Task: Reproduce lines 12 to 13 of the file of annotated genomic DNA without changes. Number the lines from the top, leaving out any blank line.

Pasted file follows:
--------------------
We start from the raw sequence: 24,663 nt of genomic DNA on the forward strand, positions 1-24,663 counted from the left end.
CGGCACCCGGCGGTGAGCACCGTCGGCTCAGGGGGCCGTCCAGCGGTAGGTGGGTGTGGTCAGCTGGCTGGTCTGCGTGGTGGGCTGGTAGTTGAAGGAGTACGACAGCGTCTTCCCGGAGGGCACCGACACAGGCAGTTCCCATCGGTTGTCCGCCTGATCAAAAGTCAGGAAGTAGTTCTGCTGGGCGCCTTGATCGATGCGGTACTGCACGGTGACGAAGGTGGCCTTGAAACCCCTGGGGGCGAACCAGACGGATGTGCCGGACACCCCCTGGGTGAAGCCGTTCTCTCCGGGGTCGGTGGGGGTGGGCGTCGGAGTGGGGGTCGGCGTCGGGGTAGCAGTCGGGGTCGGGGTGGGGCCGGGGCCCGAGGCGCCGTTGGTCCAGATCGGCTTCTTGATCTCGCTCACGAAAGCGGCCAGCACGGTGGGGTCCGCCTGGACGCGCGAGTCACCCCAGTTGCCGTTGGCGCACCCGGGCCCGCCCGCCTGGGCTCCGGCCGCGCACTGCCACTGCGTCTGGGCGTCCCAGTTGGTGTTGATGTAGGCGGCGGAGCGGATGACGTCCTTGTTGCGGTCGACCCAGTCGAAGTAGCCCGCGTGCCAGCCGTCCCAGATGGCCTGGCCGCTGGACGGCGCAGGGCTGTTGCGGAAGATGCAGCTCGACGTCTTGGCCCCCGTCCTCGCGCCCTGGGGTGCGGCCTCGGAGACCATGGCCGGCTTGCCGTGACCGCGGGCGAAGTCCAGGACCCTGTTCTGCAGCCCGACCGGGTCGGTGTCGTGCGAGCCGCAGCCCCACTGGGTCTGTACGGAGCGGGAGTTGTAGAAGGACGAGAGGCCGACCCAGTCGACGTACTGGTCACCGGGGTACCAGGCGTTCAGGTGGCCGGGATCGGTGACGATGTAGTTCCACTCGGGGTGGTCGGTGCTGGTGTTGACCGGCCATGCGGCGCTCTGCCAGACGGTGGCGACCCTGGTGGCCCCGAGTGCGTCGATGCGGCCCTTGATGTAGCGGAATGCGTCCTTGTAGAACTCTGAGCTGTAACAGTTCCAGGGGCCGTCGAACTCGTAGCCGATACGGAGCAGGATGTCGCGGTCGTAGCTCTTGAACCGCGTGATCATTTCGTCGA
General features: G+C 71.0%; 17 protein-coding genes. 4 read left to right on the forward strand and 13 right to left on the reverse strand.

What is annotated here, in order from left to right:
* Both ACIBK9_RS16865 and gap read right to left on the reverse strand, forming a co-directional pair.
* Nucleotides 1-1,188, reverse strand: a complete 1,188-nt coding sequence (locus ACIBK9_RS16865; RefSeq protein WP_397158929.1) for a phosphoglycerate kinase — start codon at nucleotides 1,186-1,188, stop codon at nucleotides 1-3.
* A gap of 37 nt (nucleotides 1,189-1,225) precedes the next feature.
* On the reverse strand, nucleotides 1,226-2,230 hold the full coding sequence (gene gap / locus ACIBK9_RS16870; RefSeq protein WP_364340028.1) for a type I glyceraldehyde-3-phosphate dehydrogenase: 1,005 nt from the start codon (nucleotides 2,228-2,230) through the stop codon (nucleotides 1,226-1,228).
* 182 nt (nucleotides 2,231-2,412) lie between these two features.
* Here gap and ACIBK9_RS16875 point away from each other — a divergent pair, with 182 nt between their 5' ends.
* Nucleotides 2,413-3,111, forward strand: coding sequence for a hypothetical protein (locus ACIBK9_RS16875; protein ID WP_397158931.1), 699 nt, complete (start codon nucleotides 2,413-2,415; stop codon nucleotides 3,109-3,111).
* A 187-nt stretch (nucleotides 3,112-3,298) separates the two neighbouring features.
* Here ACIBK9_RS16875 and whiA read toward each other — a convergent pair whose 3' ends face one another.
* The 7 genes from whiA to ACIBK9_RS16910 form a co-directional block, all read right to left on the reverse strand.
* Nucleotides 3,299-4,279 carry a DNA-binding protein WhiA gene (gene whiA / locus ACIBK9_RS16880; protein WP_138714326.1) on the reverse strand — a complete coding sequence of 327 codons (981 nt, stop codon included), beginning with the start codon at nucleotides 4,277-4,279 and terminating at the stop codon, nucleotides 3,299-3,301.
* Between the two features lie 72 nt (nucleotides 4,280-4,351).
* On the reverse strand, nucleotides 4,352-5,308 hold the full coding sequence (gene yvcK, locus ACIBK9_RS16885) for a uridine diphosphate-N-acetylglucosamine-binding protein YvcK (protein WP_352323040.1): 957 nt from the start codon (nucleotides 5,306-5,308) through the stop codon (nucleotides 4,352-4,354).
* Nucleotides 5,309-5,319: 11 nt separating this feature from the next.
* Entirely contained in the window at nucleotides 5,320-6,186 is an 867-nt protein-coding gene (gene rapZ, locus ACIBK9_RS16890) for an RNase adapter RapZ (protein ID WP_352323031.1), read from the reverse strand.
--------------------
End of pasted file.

* A 187-nt stretch (nucleotides 3,112-3,298) separates the two neighbouring features.
* Here ACIBK9_RS16875 and whiA read toward each other — a convergent pair whose 3' ends face one another.